Aversive vs Appetitive Conditioning

Mind Map by kellyjeanbean, updated more than 1 year ago
Created by kellyjeanbean over 6 years ago


undergraduate Learning & Cognition PSY 318 (Aversive vs Appetitive Conditioning) Mind Map on Aversive vs Appetitive Conditioning, created by kellyjeanbean on 09/14/2013.

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Aversive vs Appetitive Conditioning
1 Aversive Conditioning
1.1 A type of conditioning in which the unconditioned stimulus or reinforcer is an unpleasant event, a stimulus that elicits aversion and withdrawal response
1.1.1 Aversive Stimulus Noxious or unpleasant stimulus that elicits aversion and/or withdrawal responses In psychology, aversives are unpleasant stimuli that induce changes in behavior through negative consequence One example of aversive conditioning is applying a foul-tasting substance on a nail biter's fingernails to prevent nail biting. Unconditioned aversive stimuli naturally result in pain or discomfort and are often associated with biologically harmful or damaging substances or events. Examples include extreme heat or cold, bitter flavors, electric shock, loud noises, and pain.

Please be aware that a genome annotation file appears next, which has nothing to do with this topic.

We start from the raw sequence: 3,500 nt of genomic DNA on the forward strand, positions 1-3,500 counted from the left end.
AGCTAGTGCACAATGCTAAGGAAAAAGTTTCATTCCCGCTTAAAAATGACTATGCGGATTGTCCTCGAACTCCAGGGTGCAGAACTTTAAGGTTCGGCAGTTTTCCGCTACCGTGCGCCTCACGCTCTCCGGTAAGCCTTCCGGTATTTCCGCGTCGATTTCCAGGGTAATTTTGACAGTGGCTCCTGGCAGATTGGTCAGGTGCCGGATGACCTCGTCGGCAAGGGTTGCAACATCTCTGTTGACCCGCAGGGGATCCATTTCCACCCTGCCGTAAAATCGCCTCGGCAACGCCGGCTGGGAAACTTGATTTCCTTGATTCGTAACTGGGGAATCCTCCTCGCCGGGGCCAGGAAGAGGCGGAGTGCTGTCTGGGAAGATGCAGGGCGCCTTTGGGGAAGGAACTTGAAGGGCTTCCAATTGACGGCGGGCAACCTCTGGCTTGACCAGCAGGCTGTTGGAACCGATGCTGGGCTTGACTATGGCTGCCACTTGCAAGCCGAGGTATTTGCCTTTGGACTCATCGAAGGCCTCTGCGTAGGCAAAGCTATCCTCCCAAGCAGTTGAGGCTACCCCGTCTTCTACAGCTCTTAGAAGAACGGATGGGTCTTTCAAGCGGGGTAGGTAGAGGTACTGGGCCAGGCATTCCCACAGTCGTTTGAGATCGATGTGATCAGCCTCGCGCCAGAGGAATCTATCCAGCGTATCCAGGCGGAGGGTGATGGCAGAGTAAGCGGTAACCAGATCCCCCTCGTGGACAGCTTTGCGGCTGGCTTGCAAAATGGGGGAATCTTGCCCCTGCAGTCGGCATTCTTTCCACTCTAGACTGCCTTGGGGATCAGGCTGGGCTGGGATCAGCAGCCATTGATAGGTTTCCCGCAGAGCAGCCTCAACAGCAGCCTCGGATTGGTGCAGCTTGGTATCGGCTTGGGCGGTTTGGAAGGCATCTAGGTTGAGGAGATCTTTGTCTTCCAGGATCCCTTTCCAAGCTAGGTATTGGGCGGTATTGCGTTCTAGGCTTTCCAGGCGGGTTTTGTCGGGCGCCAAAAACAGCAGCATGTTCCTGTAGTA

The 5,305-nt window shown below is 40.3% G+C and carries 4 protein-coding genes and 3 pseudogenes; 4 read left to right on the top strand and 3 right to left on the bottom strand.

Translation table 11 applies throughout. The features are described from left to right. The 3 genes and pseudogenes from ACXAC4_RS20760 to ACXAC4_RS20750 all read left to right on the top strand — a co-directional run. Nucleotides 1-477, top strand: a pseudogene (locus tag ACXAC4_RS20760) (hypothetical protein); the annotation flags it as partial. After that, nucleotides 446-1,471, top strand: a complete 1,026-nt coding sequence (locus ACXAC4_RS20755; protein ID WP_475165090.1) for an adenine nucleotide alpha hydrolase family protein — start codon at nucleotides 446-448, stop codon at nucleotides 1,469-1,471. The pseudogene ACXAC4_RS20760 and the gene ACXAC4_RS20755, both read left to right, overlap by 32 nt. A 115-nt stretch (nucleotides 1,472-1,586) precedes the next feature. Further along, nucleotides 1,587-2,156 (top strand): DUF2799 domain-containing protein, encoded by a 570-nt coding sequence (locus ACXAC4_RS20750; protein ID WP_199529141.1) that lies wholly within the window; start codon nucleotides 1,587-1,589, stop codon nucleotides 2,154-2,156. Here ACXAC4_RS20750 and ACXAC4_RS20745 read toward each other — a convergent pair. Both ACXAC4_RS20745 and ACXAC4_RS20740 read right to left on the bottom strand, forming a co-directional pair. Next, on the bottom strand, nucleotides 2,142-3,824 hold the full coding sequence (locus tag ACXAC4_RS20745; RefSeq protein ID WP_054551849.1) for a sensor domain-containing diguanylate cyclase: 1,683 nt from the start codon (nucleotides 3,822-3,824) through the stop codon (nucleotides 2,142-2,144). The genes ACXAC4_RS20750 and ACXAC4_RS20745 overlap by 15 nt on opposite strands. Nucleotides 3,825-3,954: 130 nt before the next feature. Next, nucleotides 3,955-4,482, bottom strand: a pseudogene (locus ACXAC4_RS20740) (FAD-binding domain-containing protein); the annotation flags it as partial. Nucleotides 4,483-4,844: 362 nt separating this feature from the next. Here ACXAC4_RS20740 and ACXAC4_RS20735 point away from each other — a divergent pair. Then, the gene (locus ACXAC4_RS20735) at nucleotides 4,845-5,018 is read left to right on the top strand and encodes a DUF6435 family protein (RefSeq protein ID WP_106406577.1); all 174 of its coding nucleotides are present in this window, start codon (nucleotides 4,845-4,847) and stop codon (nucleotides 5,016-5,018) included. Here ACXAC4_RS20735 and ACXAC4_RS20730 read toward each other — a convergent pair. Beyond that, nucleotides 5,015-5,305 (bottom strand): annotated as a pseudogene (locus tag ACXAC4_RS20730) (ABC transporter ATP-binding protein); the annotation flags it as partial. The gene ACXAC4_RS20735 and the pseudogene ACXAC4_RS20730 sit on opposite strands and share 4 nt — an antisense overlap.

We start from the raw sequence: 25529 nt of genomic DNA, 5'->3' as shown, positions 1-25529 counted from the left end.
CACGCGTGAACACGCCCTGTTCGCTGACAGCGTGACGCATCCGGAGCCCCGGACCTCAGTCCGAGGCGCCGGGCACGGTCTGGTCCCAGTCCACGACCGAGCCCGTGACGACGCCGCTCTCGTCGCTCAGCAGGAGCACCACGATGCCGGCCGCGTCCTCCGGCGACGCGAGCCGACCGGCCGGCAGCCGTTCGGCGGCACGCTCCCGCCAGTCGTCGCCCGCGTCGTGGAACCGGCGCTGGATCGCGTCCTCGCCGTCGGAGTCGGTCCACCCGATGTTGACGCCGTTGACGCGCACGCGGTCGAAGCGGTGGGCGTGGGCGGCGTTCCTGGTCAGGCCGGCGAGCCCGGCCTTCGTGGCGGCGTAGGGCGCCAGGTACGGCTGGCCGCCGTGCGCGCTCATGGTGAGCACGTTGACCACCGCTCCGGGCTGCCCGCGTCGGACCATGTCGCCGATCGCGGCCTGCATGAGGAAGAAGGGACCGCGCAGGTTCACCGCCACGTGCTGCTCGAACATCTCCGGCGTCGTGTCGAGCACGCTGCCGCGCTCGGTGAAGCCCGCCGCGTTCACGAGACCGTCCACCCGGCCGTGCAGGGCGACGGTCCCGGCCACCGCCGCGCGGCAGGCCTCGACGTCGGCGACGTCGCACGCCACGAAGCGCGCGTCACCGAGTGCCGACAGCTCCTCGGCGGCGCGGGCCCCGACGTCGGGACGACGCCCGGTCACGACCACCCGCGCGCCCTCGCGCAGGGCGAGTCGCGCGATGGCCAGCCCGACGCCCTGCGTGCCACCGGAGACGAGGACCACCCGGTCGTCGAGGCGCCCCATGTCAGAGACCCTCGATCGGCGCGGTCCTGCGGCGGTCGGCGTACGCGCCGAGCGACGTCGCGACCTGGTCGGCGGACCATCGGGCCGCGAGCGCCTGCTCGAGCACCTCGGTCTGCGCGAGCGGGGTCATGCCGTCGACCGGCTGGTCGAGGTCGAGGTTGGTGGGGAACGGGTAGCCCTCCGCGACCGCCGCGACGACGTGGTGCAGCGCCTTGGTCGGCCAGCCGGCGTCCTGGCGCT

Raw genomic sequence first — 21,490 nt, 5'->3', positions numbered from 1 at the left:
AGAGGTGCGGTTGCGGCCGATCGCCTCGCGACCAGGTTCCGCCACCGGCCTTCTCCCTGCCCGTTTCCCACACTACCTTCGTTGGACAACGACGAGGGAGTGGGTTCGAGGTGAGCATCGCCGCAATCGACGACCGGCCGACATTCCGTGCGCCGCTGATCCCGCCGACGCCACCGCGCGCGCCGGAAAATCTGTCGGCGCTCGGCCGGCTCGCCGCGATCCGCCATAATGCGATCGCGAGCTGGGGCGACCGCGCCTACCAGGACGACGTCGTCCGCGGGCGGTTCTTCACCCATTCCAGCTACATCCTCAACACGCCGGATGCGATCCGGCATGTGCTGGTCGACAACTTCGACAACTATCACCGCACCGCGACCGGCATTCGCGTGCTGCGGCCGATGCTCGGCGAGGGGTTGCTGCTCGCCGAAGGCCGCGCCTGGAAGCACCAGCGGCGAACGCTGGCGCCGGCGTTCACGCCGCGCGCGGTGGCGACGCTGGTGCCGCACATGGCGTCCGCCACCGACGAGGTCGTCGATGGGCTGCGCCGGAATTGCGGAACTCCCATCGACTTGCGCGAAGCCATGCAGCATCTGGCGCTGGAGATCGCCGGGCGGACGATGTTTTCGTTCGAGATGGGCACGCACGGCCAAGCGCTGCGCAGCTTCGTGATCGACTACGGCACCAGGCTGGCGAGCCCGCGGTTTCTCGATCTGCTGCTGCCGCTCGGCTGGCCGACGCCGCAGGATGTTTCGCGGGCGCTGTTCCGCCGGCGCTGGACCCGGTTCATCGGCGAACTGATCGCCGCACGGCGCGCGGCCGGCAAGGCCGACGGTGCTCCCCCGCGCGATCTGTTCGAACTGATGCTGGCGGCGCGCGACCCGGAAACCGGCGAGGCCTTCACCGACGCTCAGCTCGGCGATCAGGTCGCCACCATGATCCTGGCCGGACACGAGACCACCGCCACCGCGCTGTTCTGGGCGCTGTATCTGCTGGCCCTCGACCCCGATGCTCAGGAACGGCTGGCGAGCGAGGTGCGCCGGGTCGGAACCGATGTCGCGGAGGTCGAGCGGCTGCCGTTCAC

2 Appetitive Conditioning
2.1 A type of conditioning in which the unconditioned stimulus or reinforcer is a pleasant event, a stimulus the subject tends to approach
2.1.1 Appetitive Stimulus is an unconditioned stimulus that an organism will approach Appetitive Behavior: The initial component of an elicited behavior sequence. Appetitive behavior is a variable, occurs in response to general spatial cues, and serves to bring the organism in contact with releasing stimuli that elicit consummatory responses Example of Experiment Skinner Box with Pigeons, CS is a light projected onto a small plastic disk or response key above the food cup. Pecks at the key are automatically detected by an electronic sensing circuit. The key light comes on for a few seconds and a small amount of food appears. After a # of pairings of the key light with food, the pigeons come to approach and peck the key as soon as it is lit. The conditioned approach and pecking behavior develop even if the key light is far fr from food cup. The light becomes the signal for the food, the pigeons go to light for food this is also known as SIGN TRACKING. Because the procedure results in the pigeons pecking the response key without elaborate intervention by the experimenter the procedure is called AUTOSHAPING
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